When in school, we are biologically and psychologically at a stage of development where we need to learn to make friends. This is because learning to work together is what helped us survive all these millions of years. During those times, watching movies on friendships, how to build them, how to maintain them, what betraying your friend feels like, and all of these are valuable lessons to learn.

After that stage of human development, another major challenge that everyone faces is finding a partner. That is where the genre of romance and romcom come in. That is why the primary audience for movies in the romcom and romance genre are teenagers, and up till maybe thirties.

I do not mean to say people older than 30 will never go to watch a rom-com. My own parents, in their 60s, still go to theatres to watch all the movies. However, the target audience for romance is people who are at that stage of life who want to find a mate.

Then comes parenthood. How to bring up a child, what to do, what not to do. Then the moving out of the grown-up child, midlife crisis and what to do now that you no longer have a child to take care of. Then retirement and what to do now that you no longer serve any purpose to anyone and so on.

Why Some Stories Survive 3,000 Years and Some Don’t

What I am getting at is that humans face different challenges at different stages of life. We learn how to face those challenges by looking to other humans who have survived those challenges. These could be humans we see around us and those we see in films and read in books. That gives us the framework on what to mimic, what not to mimic and how to get through this challenge we are facing at this stage in life.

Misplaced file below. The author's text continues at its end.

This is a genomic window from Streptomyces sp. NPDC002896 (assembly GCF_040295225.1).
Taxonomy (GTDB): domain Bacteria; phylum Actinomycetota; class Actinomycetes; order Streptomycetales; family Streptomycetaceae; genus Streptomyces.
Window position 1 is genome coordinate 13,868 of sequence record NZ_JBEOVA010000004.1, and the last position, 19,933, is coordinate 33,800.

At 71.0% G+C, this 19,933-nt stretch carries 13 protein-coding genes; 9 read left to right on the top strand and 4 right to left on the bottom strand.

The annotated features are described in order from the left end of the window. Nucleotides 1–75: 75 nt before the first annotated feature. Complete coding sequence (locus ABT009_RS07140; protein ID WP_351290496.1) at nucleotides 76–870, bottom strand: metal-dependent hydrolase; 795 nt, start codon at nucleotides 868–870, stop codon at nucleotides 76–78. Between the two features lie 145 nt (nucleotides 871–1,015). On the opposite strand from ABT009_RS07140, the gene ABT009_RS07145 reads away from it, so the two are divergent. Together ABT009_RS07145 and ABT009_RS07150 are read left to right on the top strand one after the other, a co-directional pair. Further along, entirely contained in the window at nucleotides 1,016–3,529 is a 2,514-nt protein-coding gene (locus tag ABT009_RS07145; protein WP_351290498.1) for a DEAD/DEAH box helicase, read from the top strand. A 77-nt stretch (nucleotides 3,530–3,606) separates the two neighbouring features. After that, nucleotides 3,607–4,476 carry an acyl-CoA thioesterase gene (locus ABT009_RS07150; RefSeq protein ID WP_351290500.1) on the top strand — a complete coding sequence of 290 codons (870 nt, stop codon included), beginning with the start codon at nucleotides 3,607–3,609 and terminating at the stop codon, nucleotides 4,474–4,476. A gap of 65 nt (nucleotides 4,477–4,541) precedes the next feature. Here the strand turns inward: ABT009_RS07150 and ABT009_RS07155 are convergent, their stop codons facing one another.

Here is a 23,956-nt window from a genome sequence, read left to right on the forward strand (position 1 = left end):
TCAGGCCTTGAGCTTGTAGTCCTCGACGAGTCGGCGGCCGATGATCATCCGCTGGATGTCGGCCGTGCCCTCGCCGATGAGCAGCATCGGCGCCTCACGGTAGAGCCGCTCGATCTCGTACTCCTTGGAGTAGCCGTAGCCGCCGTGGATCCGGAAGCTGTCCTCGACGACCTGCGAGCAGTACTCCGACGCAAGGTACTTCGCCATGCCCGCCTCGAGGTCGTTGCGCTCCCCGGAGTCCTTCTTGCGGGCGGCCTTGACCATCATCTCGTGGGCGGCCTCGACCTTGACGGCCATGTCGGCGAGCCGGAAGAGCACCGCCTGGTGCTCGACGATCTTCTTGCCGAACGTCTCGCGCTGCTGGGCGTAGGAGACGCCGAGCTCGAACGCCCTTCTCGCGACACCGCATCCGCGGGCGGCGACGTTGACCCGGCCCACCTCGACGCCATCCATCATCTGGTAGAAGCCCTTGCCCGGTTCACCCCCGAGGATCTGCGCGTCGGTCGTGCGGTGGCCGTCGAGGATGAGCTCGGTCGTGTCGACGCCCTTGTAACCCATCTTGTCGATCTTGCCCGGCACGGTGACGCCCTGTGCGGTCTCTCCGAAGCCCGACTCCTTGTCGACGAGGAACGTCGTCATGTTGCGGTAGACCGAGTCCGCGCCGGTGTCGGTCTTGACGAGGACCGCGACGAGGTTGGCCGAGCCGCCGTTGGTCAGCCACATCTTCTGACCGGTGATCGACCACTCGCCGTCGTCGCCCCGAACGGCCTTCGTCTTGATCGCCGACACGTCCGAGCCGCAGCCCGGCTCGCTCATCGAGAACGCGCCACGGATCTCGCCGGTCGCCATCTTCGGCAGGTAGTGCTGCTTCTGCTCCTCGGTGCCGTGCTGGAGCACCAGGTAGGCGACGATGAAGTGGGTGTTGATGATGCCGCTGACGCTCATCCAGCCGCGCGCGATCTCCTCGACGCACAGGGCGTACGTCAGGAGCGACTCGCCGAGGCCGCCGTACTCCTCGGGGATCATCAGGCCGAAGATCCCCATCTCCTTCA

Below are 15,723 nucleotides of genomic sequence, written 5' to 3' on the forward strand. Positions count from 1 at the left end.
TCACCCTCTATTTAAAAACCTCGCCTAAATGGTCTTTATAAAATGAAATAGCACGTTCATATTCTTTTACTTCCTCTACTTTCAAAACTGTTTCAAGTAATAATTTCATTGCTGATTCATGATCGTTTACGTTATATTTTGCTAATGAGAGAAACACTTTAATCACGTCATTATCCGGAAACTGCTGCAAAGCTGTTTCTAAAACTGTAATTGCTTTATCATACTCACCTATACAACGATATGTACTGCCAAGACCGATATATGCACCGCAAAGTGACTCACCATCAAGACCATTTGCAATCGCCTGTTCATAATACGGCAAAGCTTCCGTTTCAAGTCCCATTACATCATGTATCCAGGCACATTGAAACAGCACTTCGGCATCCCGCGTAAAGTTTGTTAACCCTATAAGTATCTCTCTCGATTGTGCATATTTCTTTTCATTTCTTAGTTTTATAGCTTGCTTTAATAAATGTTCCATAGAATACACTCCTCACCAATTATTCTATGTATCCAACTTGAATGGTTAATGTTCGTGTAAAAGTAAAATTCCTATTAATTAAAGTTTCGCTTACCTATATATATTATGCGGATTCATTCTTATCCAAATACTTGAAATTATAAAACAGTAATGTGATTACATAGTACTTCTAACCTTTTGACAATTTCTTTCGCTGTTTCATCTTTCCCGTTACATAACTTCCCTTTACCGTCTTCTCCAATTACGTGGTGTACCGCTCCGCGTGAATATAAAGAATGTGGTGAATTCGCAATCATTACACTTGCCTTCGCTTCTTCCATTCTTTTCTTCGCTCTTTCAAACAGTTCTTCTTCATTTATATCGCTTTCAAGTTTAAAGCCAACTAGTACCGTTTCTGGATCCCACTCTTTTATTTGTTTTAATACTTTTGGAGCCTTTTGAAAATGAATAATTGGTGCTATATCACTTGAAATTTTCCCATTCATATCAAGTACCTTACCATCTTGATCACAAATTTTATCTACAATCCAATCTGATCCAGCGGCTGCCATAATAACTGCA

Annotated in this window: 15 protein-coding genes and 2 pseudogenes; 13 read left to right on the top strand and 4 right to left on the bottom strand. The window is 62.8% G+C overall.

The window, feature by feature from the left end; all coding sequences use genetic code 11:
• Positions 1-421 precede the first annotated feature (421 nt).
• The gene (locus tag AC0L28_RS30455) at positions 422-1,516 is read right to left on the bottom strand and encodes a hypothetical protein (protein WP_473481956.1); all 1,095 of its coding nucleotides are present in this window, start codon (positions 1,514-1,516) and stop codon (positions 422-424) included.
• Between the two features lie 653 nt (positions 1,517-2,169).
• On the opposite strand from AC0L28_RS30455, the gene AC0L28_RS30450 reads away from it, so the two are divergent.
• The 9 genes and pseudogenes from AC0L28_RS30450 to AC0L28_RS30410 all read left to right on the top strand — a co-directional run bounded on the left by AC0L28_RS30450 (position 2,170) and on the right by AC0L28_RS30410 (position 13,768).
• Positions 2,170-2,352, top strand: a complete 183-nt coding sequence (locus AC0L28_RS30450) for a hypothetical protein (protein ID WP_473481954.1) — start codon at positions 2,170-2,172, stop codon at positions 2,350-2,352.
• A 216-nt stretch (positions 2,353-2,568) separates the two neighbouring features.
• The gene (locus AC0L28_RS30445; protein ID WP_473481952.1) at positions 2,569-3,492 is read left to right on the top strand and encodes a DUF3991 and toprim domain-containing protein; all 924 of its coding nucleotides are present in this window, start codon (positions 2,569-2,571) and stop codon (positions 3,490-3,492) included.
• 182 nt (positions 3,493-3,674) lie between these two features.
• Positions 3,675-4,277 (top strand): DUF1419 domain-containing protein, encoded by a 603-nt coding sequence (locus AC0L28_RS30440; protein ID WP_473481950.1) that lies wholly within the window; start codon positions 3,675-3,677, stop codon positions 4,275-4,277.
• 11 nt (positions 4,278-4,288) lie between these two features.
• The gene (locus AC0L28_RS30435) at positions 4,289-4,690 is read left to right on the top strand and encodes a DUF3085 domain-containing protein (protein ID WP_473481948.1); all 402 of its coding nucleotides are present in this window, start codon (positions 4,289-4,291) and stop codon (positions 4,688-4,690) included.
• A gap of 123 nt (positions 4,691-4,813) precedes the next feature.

As we grow, the challenges we face change. We need different stories to face those challenges. The strength of epics like Mahabharatham and Ramayamam lies in their ability to incorporate all stages of struggle that humans go through, from adolescence to death and beyond. That is the reason why those stories have survived for at least 3,000 years of known history.

Whereas if you take a story like Harry Potter, it does not encompass all of those struggles. It is primarily written for people currently facing the challenges of building friendships and surviving. The struggle is not getting a job, finding a partner, dealing with one’s own sexuality, handling ageing parents, raising a kid, retirement, or loss of a sense of purpose and so on.

What I Think The Lady Is Saying

So I think what that lady is trying to say is that, yes, Harry Potter served a purpose to people who were teenagers 20 years ago. And it will still serve a purpose to people currently in their teenage years.

Memories of how Harry Potter helped you as a teenager survive those years, how it helped you form relationships, a community, a sense of identity, and all of that is valid. No amount of growing up is going to take that away. And you will probably still enjoy rereading or rewatching Harry Potter 20 years from now.

So, no, I do not worry about Harry Potter fans. I am happy that people get to live in the worlds built by a fellow author. I am happy people get to learn from the struggles of the characters in those worlds. All I hope is to slightly nudge you in another direction. Perhaps there might be other stories that might be more relevant to the struggles you currently face. Perhaps not. That is for you to decide.